Liens are very costly.  Some creditors obtain the lien and wait.  They sit back until you to try to sell or refinance.  The whole time the debt is getting bigger with interest.  That $5000.00 credit card debt is now $7000.00 five years later.

Chapter 7 Bankruptcy will prevent liens from attaching to your property.  However, once attached liens are not discharged in Bankruptcy.  A lien may be able to be removed during the bankruptcy process.  This generally requires additional procedures.  Creditors will put a lien on your property, it’s a cheap way for them to get paid.

Will I Lose My House if I File Bankruptcy?

This is a common concern for many people who are contemplating whether or not they should file bankruptcy.  The vast majority of people who own a home have one or two and sometimes three mortgages secured by their home.  Because of these mortgages, there is generally little equity or value beyond the amount owed on the mortgage(s).

Chapter 13 bankruptcy is available to most people who have a steady stream of income.  One of the goals of Chapter 13 is to allow people to keep their property while they pay some money back on the debts they owe.  So no you will not lose your house if you  file Ch 13 as long as you have sufficient income to meet your basic living expenses and can still afford to make the mortgage payments.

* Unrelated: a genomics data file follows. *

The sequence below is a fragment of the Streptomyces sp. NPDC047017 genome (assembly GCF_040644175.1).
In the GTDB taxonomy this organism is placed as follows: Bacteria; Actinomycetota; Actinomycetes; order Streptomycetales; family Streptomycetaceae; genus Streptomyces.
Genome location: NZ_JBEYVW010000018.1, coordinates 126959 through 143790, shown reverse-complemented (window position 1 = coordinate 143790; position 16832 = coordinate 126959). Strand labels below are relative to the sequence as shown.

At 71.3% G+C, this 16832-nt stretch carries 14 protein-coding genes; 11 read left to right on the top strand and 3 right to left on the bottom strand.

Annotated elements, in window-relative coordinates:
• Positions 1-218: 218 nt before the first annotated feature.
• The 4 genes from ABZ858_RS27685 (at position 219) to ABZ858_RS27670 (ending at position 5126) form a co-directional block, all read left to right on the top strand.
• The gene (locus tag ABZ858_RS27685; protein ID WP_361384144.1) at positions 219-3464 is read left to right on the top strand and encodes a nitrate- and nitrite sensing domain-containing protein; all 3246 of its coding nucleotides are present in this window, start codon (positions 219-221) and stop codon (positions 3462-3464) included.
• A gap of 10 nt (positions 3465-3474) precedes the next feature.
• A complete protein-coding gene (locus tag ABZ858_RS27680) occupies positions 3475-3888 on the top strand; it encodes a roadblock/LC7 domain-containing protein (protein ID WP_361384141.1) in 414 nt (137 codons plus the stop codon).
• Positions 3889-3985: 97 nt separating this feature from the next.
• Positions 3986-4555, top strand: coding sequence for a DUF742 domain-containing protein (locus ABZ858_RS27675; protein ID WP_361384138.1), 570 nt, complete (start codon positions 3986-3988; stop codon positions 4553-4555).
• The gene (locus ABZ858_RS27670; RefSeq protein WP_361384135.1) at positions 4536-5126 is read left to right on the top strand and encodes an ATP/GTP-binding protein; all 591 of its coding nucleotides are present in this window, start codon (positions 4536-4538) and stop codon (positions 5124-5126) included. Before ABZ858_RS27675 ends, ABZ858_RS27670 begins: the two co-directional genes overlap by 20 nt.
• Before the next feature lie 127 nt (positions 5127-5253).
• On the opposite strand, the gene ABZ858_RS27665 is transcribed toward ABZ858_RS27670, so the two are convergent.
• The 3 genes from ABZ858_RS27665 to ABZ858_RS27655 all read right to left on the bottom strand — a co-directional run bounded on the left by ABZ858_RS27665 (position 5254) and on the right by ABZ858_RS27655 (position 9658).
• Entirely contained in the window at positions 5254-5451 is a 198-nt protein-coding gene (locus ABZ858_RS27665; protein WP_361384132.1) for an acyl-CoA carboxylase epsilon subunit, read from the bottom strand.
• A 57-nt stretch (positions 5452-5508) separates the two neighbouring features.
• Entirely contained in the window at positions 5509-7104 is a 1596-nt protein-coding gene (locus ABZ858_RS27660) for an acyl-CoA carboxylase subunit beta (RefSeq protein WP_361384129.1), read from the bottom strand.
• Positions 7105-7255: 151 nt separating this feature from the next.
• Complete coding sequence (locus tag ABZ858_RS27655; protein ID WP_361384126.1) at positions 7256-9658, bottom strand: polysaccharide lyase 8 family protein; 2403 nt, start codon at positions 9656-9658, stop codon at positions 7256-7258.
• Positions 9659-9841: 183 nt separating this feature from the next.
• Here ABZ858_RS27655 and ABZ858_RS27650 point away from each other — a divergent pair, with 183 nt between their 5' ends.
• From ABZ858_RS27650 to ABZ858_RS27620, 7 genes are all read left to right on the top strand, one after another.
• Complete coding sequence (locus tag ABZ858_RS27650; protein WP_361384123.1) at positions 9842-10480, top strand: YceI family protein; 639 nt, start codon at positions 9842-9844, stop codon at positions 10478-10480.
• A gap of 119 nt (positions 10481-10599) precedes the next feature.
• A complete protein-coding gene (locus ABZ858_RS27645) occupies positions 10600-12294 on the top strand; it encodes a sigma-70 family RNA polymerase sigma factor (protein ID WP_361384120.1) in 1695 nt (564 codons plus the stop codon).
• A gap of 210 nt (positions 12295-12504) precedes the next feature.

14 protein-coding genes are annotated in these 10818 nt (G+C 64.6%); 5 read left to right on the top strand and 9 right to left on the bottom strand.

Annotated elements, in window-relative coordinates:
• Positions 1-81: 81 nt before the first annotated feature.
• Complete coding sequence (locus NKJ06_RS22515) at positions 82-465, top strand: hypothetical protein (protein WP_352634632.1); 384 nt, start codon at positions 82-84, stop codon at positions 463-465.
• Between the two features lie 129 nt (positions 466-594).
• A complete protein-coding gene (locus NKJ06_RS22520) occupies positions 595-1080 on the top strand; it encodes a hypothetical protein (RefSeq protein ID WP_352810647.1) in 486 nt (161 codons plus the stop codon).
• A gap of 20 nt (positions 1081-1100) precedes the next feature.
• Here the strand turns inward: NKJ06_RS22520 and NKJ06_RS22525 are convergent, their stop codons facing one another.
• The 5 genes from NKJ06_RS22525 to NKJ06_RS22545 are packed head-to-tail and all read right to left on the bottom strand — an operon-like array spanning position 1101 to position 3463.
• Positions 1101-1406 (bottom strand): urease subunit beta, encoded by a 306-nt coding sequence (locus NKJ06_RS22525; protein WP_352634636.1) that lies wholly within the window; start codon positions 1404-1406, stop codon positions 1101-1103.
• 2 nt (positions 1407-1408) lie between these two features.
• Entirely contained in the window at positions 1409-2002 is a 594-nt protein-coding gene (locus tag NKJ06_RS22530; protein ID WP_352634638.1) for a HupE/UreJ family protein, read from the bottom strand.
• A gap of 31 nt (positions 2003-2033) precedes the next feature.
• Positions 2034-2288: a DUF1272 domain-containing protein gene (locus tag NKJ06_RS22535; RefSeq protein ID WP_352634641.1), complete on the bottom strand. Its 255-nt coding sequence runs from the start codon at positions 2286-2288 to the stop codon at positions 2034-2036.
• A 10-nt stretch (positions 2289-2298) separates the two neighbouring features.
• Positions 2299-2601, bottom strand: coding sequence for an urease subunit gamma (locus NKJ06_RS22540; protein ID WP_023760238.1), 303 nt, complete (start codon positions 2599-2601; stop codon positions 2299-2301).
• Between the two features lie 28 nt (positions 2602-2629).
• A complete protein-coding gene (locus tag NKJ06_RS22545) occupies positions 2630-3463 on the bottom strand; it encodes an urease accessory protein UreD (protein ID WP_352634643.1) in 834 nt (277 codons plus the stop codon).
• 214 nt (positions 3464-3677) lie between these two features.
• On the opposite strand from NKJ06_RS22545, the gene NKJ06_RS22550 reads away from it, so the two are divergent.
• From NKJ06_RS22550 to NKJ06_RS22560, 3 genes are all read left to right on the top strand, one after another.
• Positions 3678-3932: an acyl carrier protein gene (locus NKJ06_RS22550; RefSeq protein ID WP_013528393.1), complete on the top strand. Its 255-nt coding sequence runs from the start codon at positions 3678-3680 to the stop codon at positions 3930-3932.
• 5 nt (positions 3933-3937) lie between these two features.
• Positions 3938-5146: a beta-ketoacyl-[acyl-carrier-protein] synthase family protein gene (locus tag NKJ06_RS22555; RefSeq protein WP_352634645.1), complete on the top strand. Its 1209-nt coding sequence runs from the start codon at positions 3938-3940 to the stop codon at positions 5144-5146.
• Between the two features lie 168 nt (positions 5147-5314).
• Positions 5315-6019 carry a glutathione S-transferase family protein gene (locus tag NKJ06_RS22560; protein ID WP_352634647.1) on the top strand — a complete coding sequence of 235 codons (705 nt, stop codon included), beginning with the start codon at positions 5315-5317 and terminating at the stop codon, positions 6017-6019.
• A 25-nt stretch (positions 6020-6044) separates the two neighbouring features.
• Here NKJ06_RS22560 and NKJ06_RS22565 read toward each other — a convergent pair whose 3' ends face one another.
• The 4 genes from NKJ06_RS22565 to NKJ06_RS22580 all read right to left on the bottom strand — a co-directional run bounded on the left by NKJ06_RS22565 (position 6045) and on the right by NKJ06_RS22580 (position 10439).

If Chapter 7 bankruptcy is the option you prefer, you will generally not lose your house as long as you are current on the payments, and your income is enough to allow you to continue making the mortgage payments and cover your basic living expenses.  In Ohio you also have exemptions of approximately $20,000.00 (single) and $40.000.00 (married) that allow you to claim as exempt against any equity you have in your residence.  So unless your house is will sell for an amount far exceeding the amount you owe on it, and you can continue to make the mortgage payments, you should not lose you house if you file Ch 7 bankruptcy.

But what about the Trustee, can’t he/she take my house anyway?  The trustee works for your creditors.  The Chapter 7 trustee’s job is to find assets he/she can turn into cash to pay to your creditors.  In order for the trustee to benefit from taking your house he has to be able to sell it for a profit after he pays the mortgage(s), taxes, and you for your exemption amount.  Typically you will not lose your house because the trustee will not profit from selling your house.

Please contact me at 740-369-6812 to discuss your situation and answer any further questions.